PL: The principal strategic objective of the initial World Writers' Festival in 2013 was to put Columbia on the map as a major player in the cultural life of its host city and country. Dozens of American colleges and universities have been in Paris for decades, and none had ever attempted to do play such a role. And it was my sense that even though Columbia has had a site in Paris for half a century, very few people there knew of the University's presence there. So, we used the first edition of the Festival to break out of our self-imposed cocoon and to do so responsibly, but with panache, by celebrating great writers from around the world.

The advantage of having one of the world's greatest universities do something like this is that it can demonstrate, in a new and very public way its creativity, its convening power, and its commitment to bring the highest levels of artistry from around the world to students, faculty, alumni and a very broad public.

 

VND: As you know, one of the key priorities of President Lee Bollinger is to establish Columbia as a leading global university, contributing to our increasingly inter-dependent, inter-connecting world. Global Centers are an integral part of Columbia's global agenda. How do you think this festival furthers Columbia's global aspirations?

PL: I will always be deeply appreciative of the support that President Lee Bollinger and Executive Vice President for Global Centers and Global Development Safwan Masri have given to this initiative. I share their view that Columbia's version of being a global university has to be different from others' and has to emerge substantially from the views, experiences, and expectations of our faculty, students, and alumni.

What the global center network serves to do, from my perspective, is to:  extend Columbia's teaching, research and service; connect Columbia's constituencies to new people and places; and contribute to understanding, and, ideally, solving global problems.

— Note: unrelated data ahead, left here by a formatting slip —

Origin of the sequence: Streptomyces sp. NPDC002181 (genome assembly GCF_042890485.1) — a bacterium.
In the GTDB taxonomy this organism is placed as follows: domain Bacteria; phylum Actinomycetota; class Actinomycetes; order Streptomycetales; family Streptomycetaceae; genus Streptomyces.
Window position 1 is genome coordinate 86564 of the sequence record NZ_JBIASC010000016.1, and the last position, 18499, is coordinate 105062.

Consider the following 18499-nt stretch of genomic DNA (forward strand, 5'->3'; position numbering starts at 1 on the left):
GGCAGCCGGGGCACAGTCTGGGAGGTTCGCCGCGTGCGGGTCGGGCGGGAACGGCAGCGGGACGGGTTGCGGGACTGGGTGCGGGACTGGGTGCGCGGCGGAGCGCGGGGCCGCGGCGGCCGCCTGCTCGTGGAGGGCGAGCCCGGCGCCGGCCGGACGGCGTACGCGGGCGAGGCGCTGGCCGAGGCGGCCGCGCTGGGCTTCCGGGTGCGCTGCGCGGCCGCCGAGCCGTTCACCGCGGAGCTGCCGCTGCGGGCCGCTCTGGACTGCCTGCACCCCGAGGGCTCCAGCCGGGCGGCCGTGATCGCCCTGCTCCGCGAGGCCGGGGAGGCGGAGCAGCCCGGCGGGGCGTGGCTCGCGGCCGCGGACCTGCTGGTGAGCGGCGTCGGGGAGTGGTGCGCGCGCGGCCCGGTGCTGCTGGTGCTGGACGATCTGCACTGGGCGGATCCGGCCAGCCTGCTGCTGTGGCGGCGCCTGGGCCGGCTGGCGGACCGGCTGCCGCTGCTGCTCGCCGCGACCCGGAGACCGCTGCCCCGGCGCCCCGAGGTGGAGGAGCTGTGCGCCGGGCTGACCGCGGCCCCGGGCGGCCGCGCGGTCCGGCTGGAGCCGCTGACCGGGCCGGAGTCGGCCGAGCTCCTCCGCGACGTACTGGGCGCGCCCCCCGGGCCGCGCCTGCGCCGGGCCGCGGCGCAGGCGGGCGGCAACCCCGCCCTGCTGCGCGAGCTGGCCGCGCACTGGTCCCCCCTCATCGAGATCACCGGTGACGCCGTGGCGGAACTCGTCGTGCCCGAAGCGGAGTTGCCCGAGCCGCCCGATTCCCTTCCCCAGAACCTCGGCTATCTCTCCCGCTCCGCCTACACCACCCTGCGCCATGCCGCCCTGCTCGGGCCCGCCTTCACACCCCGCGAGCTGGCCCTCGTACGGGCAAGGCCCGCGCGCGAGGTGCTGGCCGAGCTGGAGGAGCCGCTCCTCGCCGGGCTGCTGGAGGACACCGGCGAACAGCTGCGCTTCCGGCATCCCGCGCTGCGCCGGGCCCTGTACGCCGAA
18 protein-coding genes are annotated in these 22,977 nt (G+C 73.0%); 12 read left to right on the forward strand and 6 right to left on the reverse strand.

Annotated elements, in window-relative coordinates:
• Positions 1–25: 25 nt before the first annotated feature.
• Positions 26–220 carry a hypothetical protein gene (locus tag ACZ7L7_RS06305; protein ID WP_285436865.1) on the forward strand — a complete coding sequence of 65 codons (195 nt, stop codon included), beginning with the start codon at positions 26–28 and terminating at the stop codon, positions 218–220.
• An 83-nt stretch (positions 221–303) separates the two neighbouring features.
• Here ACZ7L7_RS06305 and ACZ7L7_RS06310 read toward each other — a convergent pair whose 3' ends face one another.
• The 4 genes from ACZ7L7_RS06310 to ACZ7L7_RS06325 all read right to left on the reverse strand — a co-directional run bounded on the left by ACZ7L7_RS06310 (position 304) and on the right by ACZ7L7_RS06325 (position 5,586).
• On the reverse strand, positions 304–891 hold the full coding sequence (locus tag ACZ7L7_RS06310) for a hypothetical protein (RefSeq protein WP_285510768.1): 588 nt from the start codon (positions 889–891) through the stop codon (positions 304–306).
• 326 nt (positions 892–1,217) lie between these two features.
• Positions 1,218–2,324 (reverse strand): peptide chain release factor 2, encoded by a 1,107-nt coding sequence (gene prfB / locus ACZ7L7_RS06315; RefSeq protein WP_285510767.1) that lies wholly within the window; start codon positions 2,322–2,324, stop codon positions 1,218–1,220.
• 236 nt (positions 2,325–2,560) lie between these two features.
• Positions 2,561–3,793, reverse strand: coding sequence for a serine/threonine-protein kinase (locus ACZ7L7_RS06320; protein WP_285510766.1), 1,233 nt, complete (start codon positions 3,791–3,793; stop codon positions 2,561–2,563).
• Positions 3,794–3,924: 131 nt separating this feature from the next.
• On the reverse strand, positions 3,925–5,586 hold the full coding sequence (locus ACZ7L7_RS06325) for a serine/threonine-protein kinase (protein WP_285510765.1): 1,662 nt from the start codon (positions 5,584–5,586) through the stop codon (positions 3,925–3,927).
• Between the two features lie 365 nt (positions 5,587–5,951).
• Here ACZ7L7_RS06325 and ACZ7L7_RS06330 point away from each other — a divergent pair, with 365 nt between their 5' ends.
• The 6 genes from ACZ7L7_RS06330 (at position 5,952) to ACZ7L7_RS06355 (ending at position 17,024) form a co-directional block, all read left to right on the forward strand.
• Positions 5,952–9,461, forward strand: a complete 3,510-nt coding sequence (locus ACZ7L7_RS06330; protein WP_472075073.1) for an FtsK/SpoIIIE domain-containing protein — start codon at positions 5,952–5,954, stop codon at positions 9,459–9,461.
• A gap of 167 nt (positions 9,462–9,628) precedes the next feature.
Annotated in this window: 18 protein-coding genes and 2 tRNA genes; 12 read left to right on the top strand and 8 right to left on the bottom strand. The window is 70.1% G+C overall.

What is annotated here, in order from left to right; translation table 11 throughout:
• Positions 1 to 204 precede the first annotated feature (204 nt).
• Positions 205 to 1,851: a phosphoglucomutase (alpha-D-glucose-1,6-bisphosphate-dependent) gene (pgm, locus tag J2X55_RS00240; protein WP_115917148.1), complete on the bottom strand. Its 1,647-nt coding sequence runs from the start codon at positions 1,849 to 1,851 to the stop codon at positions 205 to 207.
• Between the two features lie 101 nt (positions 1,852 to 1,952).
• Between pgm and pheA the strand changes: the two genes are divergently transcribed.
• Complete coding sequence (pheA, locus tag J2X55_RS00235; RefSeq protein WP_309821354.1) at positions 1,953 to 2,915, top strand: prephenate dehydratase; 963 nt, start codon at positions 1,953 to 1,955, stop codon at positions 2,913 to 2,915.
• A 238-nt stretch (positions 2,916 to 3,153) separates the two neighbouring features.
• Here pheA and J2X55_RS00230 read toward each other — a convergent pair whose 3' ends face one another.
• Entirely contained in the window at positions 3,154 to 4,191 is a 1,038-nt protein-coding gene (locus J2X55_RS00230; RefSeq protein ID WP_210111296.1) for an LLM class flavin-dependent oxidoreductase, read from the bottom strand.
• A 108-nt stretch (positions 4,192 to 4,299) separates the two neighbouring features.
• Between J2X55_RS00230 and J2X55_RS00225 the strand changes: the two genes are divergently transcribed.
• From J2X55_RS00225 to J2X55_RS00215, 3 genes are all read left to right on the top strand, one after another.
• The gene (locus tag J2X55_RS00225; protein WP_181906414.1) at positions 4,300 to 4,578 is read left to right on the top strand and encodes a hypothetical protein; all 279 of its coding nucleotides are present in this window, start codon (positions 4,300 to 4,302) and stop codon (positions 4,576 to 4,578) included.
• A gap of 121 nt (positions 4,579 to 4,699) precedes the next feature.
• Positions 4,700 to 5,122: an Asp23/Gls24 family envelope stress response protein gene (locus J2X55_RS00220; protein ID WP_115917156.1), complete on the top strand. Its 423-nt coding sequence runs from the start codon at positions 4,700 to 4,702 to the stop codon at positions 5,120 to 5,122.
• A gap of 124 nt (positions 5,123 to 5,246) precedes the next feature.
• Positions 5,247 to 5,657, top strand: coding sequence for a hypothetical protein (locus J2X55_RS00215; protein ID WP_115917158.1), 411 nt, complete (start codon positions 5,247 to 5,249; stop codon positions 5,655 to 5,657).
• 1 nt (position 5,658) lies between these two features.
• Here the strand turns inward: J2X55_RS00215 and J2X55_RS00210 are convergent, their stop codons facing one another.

The Festivals we've created in the Paris Center are done in partnership with as many of the other global centers as possible and draw from their expertise. But, equally importantly, they connect to the campus itself. This year we are providing support for five emerging writers in the School of the Arts' (SoA) superb MFA program in Creative Writing to not only attend the Festival but to do so under the direction of a SoA faculty member and in the company of five comparable emerging writers from India. The cohort of ten will live together for four days, will share their experiences as writers coming from substantially different cultures, and will have special sessions with the Festival writers. People both at Columbia and in India believe this will be a transformative experience for our students and for the emerging writers from India.

In addition, we will bring a version of the Writers of India Festival to campus on October 27 when we will present several of our writers at Miller Theater.

 

VND: The festival will open in Paris and, if your past success from last year is any indication, it will be highly successful, delighting thousands of Parisians and even other Europeans. But in three days, it will be gone. What are your hopes for its afterlife, short and long term?

PL: Fortunately, the ephemeral nature of so much of life, including festivals, is now largely a thing of the past, thanks to modern media and the web. Most of the centrally important aspects of the Writers of India Festival will therefore live on, and on, and on. 

All of the sessions will be videotaped and will available world-wide through YouTube, Vimeo, the websites of Columbia and the BnF, and on that of the The Caravan Magazine in India. In addition, one of The Caravan's bloggers will be with us in Paris and will be blogging continually from the Festival, with Columbia's website providing links to it. Thus, the blog site of one of India's most distinguished intellectual publications will keep the Festival alive—and in a most dynamic way—for a long time to come. 

The essays that our writers will be giving us on their thoughts about how globalization affects cultural production and consumption will also be accessible for the long term, and globally, through the websites of these three organizations.

And finally, the websites of our media partners, especially Le Monde, France's newspaper of record, and French public television and radio, will have archival material on and from the Festival accessible for all to see, again for the long term. 

By all of these means we aspire to bring our Festival to virtually limitless audiences and to contribute in our own way to Columbia's standing as the best of all possible global universities.